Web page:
For example, MysticPhDs’ description of repentance in its context of attempting to learn to do better, to improve morally, IS very profound. His point is consistent with the observation that in early Christian tradition, there were other very important and on-going processes involved in salvation which simple belief in Jesus as a savior without following Jesus moral injunctions do not fulfill. Consider MysticPhD earlier comment that we are to repent and attempt to improve.

Despite it’s “bad press”, the principle of repentance was an integral part of Gods plan for mankind from the very beginning. Judao-christian creation council texts relate that it was the principle of repentance and redemption that were key in settling doubts about God’s plan for mans moral education. Jewish Haggadah reminds us the importance of repentance to Gods plan.

When God resolved upon the creation of the world, he took counsel” and his advisors were: quote “ skeptical about the value of an earthly world on account of the sinfulness of men, who would be sure to disregard her precepts. But God dispelled her doubts. He told her that repentance had been created long before, and sinners would have the opportunity of mending their ways” (The Haggadah - first things created ch 1)
Bolding in the above quote is mine. Clear Lens goes into much detail with excerpts from early church writings on each of several topics:
1. Repentance is a principle inherent to moral progression.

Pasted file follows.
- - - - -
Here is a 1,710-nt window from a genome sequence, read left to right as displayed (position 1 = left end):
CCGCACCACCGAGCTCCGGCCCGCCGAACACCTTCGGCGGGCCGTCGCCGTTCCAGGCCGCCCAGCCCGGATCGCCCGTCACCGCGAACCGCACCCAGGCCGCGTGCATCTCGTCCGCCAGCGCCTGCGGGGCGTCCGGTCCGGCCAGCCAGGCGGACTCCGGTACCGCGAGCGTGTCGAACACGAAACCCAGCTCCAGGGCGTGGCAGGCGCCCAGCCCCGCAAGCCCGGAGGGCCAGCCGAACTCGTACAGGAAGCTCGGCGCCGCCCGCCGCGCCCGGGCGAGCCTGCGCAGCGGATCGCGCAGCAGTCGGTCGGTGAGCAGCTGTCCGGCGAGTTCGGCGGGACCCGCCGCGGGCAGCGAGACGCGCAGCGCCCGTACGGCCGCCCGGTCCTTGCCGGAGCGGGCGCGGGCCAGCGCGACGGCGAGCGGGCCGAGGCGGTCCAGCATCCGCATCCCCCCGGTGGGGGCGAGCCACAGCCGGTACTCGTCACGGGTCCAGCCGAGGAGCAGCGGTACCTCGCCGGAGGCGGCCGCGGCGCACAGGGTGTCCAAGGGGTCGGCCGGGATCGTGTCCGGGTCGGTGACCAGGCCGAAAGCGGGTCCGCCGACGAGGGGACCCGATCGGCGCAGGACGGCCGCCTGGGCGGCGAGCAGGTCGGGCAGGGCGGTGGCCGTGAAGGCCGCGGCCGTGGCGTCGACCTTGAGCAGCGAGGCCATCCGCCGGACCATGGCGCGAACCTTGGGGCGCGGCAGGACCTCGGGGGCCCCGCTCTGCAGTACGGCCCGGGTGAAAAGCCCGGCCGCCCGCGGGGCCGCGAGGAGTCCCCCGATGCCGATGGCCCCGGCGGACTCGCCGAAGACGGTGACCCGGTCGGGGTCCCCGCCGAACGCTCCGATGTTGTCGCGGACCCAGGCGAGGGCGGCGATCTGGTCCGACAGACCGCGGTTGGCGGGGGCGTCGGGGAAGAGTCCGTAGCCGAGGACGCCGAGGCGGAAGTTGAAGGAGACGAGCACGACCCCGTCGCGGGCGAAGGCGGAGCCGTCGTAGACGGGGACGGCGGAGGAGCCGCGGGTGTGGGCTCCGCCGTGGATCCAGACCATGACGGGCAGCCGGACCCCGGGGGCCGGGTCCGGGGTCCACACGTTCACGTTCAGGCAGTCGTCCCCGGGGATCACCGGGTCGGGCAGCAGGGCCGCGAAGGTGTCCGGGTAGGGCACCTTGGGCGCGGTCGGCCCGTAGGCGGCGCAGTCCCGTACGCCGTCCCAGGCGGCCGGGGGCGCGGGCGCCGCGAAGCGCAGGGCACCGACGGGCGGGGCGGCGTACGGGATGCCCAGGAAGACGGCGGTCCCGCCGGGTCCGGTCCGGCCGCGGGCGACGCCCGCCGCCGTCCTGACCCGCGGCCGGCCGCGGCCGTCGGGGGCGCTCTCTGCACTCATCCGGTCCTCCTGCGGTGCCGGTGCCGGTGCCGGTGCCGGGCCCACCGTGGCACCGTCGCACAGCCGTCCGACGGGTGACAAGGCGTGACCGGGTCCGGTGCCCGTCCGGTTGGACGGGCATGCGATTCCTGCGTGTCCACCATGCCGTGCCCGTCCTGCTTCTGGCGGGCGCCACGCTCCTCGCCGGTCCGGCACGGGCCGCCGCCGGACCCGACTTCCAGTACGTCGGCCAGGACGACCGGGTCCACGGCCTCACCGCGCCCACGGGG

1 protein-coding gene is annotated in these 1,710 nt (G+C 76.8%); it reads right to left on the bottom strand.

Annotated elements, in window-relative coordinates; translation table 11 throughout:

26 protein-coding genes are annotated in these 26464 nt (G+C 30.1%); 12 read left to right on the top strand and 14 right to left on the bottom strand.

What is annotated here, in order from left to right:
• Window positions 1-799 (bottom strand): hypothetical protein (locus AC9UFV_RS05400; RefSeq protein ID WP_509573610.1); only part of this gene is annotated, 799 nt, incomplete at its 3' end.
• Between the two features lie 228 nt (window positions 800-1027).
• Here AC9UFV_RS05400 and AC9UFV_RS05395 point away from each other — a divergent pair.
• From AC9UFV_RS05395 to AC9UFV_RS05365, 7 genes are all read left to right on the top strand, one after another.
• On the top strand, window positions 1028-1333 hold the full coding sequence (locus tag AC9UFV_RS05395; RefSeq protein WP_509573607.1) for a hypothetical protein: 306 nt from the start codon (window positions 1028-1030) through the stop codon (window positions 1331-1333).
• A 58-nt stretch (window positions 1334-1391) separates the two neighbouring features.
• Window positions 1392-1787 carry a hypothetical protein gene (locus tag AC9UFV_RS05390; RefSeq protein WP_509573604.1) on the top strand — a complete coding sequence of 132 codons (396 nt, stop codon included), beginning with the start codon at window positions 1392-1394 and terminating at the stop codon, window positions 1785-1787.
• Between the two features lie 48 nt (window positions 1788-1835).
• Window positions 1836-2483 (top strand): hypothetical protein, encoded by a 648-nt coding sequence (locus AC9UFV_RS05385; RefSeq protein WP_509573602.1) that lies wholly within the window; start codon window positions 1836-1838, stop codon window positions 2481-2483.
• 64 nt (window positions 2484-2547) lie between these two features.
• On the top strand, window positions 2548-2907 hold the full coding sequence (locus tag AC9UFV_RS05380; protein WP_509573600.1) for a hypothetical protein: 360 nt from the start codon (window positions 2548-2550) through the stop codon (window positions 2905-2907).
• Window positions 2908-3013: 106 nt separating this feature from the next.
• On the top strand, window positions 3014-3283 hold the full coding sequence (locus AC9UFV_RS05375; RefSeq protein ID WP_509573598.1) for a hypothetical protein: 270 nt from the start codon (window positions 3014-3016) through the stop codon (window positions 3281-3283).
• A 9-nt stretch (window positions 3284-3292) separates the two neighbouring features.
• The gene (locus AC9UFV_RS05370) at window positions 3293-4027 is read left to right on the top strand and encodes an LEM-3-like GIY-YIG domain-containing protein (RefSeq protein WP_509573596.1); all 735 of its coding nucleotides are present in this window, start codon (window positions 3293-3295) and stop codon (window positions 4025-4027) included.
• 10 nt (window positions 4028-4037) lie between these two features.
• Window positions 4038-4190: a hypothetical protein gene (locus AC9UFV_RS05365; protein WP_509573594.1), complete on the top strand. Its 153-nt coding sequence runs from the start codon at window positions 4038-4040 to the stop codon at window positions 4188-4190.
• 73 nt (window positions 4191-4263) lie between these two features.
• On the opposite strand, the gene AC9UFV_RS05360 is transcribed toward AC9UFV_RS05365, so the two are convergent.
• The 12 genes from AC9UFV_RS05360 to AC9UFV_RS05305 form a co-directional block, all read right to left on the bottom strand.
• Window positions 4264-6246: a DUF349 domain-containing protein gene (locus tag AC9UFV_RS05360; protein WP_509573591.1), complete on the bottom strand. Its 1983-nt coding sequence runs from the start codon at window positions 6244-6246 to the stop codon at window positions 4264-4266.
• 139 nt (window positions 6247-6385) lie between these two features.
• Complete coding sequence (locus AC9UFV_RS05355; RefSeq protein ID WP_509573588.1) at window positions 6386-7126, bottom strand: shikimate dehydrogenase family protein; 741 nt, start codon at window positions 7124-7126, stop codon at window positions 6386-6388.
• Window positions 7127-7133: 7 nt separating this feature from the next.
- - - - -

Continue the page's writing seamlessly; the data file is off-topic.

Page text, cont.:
2. Repentance was not merely regret or embarrassment.
3. Authentic versus Counterfeit repentance.
4. Repentance represents a real and on-going effort to change, not a temporary adjustment.
5. Repentance, forgiveness, mercy and judgment are necessarily related--All are necessary

Quote:
I do not think the later theory of "faith" without repentance or works (i.e. a faith that is dead) has any moral advantage over the earliest christian doctrine of faith accompanied by attempts to be like jesus and do his works (i.e. a faith that is living).
Clear Lens, Post #219, Dead Faith = Faith Without Works.

The New Testament calls a man to confession in some places AND works in others. If there are Scriptures that say one is "saved by faith," and still others that say "those who have DONE GOOD will rise to live, and those who have done evil will rise to be condemned,"(John 5:28-29), how should we Christians reconcile those differences? Cling to one and dismiss the other? Rationalize and attempt to justify one or the other? Or fulfill BOTH instructions, by confessing with the mouth and living with the life?

The interesting thing about all the predictions of how the church will become perverted in the end times, is that it may already BE perverted, and the vast majority within it cannot recognize what has happened. Clinging to modern day theology without researching history to see when, where, and why it arose, and why original theology should be discarded, can be a spiritually blinding thing.

Last edited by Wardendresden; 07-22-2013 at 01:44 AM.. Reason: formatting
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Old 07-22-2013, 08:19 AM
 
Location: El Paso, TX
26,131 posts, read 19,242,484 times
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Quote:
Originally Posted by Wardendresden View Post
Mike, since you are unable to quote a mere human like me in context, so the message is clear it's easy to see how you are unable to quote Scripture in context. Here is the entire excerpt where you falsely claim my posts are incorrect: